Dog doesn't come when you call? Try this

Come when called, or recall, is one of the more important behaviors that you can teach your dog. It can also be frustrating to teach if you don’t know some simple rules. Sometimes people get frustrated because their dog “just isn’t getting it” as quickly as they would like. I don’t put a timeframe on training.

There are many variables including the skill of the trainer, the amount of time spent training, the timing and consistency. See some ideas for improving your overall training skills. 

To have success with teaching “Come” follow these general rules:

  1. Don’t use it to start something your dog doesn’t like.
  2. Don’t use it to end something fun.
  3. Say it only once – always, and then make it happen.

Exercise

Here is a basic exercise that you can practice using the above rules:

  1. Have your dog trail a leash to use as an aid in situations that you think he might not come to you such as a dog park or in your backyard.
  2. Call him ONE TIME, gently bring him back to you by gently tugging the leash or tapping your leg and pet him wildly (fun!)
  3. Reward him with something that he doesn’t normally get (chicken, roast beef, dried liver, etc.) then release him and say “go play” and allow him to play for a couple more minutes.

Eventually you can do these exercises off-leash and stand a couple of inches away from him, increasing distance as he improves. If his friends distract him, you will be ready to gently grab his collar, and do the above exercise and then say, “go play”. We want him to understand that COME means come to you, receive a yummy treat and then go back to what he is doing. 

At the beginning, don’t call him to put the leash on and take him home. Instead, go up to him put the leash on and go. We don’t want him to think “Come” means the fun ends. Always put yourself in a situation to make it happen after the FIRST time.

There will be times that you choose not to say “Come” because you can’t make it happen at this time. You should also practice with a long line (12-30 feet) to make sure he knows that it doesn’t matter how far away you are from each other, “Come” means “Come”.

 If you can practice for just a few minutes each time you are in a park situation, your dog will eventually listen very well. Make sure you keep the following in mind:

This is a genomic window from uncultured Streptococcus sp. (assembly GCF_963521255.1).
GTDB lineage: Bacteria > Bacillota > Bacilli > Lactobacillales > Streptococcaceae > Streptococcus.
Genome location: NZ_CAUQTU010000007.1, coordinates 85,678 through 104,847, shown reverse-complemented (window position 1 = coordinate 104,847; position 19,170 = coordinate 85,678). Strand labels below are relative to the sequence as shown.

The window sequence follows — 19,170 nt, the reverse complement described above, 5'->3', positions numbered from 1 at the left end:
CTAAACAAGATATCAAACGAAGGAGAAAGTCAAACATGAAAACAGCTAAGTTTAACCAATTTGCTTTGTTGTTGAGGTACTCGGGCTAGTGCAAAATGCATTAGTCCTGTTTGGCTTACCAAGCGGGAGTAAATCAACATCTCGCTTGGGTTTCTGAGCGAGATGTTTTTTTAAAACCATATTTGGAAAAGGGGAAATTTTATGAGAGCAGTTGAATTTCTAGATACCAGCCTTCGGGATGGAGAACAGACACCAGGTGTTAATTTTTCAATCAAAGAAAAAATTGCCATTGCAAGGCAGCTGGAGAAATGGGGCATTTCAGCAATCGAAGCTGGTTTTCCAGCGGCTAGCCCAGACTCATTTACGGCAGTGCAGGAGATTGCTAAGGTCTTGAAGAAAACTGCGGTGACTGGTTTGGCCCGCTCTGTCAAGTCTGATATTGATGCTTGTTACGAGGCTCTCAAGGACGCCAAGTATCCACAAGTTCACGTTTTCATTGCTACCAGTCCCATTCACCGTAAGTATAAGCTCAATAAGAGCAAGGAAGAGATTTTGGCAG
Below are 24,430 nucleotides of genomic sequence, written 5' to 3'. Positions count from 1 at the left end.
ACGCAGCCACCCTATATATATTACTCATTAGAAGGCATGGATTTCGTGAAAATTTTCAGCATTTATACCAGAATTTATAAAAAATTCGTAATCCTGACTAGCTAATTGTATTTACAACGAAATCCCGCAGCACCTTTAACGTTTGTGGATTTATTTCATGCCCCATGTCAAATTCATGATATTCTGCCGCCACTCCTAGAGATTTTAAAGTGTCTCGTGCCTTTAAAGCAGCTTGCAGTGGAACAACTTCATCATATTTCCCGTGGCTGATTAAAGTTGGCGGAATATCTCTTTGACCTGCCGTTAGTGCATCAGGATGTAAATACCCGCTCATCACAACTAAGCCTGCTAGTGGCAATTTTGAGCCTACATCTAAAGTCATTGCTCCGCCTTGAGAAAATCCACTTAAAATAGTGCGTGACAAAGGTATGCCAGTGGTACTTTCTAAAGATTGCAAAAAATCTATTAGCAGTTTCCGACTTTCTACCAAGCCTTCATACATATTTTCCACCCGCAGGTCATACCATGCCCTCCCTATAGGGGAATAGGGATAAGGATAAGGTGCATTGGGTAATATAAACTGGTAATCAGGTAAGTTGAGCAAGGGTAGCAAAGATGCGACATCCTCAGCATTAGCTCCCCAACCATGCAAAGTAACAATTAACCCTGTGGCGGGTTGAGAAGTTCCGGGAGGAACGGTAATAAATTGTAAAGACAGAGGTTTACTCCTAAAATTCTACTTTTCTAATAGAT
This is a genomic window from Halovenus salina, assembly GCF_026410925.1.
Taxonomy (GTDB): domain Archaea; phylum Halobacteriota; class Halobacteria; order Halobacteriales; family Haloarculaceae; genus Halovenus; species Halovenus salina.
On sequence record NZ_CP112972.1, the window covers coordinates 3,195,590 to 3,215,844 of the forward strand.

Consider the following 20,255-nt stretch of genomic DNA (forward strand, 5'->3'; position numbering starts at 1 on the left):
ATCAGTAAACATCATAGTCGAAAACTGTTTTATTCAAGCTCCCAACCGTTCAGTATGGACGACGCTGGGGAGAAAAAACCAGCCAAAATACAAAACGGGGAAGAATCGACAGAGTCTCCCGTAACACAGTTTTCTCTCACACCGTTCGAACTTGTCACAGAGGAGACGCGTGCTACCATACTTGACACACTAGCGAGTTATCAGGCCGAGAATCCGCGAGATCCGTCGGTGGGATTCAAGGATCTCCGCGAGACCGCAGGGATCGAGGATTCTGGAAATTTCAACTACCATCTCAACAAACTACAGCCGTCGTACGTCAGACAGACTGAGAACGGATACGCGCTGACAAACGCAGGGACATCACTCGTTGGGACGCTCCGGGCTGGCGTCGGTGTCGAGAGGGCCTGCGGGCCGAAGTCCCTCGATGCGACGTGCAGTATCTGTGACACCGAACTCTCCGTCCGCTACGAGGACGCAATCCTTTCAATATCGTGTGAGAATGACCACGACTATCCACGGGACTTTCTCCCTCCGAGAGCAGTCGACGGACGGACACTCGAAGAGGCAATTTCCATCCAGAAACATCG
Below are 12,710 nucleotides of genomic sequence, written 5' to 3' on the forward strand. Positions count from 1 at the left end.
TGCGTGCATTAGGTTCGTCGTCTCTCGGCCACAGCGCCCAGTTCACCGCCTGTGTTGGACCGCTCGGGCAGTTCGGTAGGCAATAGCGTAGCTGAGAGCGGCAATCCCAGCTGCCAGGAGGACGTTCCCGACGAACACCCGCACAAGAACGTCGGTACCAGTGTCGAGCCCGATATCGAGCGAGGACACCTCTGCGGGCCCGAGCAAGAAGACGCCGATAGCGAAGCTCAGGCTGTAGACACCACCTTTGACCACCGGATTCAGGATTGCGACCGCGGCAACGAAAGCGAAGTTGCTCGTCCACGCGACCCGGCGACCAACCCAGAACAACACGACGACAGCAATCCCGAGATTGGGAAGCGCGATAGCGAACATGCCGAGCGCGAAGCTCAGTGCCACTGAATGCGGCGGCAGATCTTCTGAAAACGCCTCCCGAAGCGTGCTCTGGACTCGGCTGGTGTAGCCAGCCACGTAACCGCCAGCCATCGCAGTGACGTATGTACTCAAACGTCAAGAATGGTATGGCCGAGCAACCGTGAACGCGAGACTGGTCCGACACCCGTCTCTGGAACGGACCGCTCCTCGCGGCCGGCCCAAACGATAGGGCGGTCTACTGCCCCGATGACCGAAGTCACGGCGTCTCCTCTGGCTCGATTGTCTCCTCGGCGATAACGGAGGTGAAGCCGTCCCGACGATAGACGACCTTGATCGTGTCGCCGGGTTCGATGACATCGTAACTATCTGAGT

1. As always, don’t repeat cues
  2. Don’t say the cue such as Come unless you know you can help him get it right within 2-3 seconds
  3. If he is able to do behaviors using the leash, you can drop the leash and continue working
  4. If you see regressions, move your dog away from the distraction and do a quick training session to remind him what is expected of him

Other Recall Strategies

Some dogs do “flybys” and run by their person or stop short when asked to Come. Here are some tips to overcome those challenges.

Flyby Prevention

Practice with your dog on leash and gently bring him all the way to you before releasing him 
Be consistent with your instruction of how you define a recall. If you say, “Come” you need to help your dog complete the task before you reward him or release him.

Stop Short Prevention

Some dogs do not come all the way to their person. This often happens because they are waiting for a toy to be thrown or are waiting to see if the “fun ends” and they are being taken inside or out of the park.

  1. Don’t always end the fun when you ask your dog to come to you. If you are in a play situation, ask him to Come, reward him and then say, “Go Play” and allow him to go back to what he was doing
  2. If your dog stops short, you should work on associating “Come” with running behind you. This way, if you can motivate him to run past you, it will be easy to block his path and get him to stop right in front of you
  3. Ask him to “Come” and when he is close to you, say, “Yes” or ‘Click’ and throw a toy behind you
  4. Your dog should run past you to get the toy. If he isn’t use a more interesting toy or a treat
  5. If you are tall enough, you can also throw the toy between your legs and allow your dog to run through your legs. This way, he will be in position to stop right in front of you for the next step.
  6. The next step occurs after he is routinely running past you when he hears “Come”
  7. Say, “Come” and as he starts coming towards you, say, “Good, good, keep it up!”
  8. When he arrives near you, don’t throw the toy, but encourage him to come all the way to you
Then, block his path and say, “Yes” and give him a treat or throw a toy as a reward
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